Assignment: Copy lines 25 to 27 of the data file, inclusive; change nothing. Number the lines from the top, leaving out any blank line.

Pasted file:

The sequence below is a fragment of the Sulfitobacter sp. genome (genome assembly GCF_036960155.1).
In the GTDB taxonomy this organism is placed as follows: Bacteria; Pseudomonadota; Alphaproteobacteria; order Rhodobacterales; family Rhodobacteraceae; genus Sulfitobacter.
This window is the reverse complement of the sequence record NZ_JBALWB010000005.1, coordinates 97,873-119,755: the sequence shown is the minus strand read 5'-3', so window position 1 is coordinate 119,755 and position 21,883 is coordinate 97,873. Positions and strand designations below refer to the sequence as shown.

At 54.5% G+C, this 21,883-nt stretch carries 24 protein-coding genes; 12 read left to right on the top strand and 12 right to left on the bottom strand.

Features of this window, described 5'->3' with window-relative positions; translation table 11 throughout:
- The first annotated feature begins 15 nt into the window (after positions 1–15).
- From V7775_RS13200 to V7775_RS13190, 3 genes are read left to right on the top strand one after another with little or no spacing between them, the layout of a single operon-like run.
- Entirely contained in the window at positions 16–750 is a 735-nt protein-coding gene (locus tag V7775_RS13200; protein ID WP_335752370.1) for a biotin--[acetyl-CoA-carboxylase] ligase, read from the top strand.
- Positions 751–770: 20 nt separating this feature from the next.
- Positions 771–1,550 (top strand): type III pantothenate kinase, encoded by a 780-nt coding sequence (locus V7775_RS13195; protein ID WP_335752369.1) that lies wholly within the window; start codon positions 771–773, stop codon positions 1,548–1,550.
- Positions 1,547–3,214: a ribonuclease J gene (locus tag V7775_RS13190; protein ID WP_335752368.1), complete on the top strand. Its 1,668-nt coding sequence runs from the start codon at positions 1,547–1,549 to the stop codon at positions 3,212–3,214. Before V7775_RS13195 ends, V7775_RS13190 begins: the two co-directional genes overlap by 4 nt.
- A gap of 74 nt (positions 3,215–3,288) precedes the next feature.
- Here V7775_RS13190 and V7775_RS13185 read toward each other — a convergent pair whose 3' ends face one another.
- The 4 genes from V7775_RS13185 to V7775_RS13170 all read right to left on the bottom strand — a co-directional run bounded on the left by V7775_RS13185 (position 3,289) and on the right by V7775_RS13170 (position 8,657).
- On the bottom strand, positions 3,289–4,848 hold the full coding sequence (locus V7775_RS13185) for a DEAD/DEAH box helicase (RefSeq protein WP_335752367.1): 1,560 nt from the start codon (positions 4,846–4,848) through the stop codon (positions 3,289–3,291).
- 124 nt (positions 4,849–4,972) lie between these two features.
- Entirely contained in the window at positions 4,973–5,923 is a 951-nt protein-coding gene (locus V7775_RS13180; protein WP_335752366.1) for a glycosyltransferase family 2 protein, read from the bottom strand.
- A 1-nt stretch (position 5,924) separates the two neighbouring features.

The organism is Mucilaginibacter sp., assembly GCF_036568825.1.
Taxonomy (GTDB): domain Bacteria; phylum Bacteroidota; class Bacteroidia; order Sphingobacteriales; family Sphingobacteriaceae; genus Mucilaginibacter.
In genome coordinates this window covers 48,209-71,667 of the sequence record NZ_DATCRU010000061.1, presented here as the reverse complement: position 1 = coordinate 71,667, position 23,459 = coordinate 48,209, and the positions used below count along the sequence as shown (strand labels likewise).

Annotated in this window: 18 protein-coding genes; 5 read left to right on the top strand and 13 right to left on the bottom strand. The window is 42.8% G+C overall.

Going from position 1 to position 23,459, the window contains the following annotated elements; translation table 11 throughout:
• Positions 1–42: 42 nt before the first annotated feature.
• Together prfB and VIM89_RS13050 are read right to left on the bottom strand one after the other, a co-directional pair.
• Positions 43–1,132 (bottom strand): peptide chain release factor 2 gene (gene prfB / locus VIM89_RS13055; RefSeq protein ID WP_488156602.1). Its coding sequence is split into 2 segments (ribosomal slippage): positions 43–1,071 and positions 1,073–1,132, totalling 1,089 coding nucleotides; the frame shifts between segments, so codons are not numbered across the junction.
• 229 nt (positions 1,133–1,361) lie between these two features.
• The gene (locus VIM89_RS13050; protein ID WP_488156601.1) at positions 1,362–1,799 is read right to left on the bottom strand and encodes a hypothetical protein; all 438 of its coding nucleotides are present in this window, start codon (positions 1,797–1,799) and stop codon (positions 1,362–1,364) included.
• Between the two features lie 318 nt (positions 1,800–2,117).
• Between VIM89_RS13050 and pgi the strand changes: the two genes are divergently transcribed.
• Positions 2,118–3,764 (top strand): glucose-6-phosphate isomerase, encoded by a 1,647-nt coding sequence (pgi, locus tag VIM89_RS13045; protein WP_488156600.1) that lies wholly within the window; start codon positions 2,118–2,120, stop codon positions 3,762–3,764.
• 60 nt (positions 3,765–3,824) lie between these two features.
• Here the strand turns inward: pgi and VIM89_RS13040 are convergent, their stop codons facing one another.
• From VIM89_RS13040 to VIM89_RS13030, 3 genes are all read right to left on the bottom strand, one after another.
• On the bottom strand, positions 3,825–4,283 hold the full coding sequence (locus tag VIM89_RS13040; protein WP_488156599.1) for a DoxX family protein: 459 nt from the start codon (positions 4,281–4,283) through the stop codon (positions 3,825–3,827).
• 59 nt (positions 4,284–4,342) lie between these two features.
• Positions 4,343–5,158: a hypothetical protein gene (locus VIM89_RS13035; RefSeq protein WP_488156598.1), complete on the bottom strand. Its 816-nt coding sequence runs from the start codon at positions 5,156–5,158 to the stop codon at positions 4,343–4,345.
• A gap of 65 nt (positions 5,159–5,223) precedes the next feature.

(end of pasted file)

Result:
• Together prfB and VIM89_RS13050 are read right to left on the bottom strand one after the other, a co-directional pair.
• Positions 43–1,132 (bottom strand): peptide chain release factor 2 gene (gene prfB / locus VIM89_RS13055; RefSeq protein ID WP_488156602.1). Its coding sequence is split into 2 segments (ribosomal slippage): positions 43–1,071 and positions 1,073–1,132, totalling 1,089 coding nucleotides; the frame shifts between segments, so codons are not numbered across the junction.
• 229 nt (positions 1,133–1,361) lie between these two features.